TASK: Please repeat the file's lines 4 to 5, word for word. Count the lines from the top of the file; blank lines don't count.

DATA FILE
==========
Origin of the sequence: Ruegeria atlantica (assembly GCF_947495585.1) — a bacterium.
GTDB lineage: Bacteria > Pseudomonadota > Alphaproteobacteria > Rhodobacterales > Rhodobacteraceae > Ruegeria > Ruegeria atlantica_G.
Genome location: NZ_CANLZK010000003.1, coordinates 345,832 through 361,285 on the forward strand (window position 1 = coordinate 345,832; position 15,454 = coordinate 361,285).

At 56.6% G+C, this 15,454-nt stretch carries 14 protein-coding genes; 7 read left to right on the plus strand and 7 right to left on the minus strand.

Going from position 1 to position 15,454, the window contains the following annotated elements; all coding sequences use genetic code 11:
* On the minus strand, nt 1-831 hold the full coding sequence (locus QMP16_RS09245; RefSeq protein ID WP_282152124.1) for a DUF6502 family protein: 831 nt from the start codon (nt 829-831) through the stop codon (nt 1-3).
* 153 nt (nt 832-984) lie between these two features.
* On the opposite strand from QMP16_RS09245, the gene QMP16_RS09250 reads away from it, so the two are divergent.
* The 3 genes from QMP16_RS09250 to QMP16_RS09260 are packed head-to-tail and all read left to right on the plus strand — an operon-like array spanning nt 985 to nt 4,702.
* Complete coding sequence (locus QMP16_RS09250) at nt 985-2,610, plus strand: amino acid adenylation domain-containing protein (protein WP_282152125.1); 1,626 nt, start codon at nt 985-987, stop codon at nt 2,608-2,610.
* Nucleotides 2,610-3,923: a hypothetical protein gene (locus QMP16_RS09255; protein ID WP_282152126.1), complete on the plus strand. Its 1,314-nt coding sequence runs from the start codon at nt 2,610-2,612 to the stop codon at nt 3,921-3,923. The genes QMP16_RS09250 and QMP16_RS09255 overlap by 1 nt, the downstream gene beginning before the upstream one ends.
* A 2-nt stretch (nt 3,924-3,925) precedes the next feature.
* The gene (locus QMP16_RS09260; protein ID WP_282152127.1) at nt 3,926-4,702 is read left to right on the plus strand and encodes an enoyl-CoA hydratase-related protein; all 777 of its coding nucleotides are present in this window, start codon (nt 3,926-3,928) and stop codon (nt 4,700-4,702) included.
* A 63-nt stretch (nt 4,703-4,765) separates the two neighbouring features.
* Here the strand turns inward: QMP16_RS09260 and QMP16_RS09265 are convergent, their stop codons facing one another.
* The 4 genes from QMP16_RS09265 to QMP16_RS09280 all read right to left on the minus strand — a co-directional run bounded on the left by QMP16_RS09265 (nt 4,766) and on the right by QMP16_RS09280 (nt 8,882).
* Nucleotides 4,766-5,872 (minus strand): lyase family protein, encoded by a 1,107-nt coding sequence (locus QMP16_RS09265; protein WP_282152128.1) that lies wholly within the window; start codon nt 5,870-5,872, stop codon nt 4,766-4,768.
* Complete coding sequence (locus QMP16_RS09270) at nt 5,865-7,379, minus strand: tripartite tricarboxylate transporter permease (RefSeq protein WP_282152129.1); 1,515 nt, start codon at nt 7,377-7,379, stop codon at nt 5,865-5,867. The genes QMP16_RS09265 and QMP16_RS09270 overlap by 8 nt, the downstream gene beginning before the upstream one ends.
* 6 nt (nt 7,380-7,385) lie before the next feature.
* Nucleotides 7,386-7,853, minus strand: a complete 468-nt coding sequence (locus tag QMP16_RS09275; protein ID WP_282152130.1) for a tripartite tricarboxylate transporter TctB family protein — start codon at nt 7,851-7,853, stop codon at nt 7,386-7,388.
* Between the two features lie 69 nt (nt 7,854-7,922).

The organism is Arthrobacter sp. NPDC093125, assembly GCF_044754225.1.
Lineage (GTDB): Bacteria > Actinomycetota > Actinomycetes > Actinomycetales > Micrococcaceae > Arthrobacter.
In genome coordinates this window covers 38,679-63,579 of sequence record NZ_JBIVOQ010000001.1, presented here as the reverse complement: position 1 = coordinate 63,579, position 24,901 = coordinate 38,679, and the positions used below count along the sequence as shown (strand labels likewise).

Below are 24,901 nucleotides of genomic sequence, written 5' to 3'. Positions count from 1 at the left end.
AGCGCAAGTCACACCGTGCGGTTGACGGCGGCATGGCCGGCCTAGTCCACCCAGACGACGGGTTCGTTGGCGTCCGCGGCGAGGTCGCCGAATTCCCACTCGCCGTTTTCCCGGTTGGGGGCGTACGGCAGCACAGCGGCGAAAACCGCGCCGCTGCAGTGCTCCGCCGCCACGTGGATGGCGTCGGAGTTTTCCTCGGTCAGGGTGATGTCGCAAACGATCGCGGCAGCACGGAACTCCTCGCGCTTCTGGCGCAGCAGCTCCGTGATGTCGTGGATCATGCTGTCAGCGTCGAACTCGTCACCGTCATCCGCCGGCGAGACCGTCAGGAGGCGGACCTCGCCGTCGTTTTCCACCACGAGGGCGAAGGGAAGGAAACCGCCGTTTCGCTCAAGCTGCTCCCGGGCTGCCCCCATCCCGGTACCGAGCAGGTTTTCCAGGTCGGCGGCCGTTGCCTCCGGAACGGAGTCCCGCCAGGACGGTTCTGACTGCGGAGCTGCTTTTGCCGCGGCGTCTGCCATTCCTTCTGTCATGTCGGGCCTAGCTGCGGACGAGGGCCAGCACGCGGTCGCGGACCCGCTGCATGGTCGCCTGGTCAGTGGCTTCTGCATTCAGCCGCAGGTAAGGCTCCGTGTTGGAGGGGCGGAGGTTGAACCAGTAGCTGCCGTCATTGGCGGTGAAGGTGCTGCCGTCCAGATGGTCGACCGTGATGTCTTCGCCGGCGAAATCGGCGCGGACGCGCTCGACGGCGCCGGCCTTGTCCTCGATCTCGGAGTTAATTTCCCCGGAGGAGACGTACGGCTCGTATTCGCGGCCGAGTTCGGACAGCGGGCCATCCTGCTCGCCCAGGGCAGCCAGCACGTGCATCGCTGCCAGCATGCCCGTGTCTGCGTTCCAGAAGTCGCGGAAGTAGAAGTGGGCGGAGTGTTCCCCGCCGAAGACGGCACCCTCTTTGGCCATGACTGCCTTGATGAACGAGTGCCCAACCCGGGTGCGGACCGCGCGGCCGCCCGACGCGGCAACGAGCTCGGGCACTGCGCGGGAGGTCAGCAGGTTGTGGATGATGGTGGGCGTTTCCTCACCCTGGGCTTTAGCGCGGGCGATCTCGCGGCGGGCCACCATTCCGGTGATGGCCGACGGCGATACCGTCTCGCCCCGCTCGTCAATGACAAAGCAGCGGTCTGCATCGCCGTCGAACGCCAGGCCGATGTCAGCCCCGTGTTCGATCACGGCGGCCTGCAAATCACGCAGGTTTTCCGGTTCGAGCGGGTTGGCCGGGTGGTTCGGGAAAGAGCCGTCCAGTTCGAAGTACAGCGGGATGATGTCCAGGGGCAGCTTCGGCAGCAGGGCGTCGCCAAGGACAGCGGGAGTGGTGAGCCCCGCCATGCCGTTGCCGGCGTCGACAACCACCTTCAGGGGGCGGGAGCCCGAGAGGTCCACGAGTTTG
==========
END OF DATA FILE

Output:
At 56.6% G+C, this 15,454-nt stretch carries 14 protein-coding genes; 7 read left to right on the plus strand and 7 right to left on the minus strand.

Going from position 1 to position 15,454, the window contains the following annotated elements; all coding sequences use genetic code 11: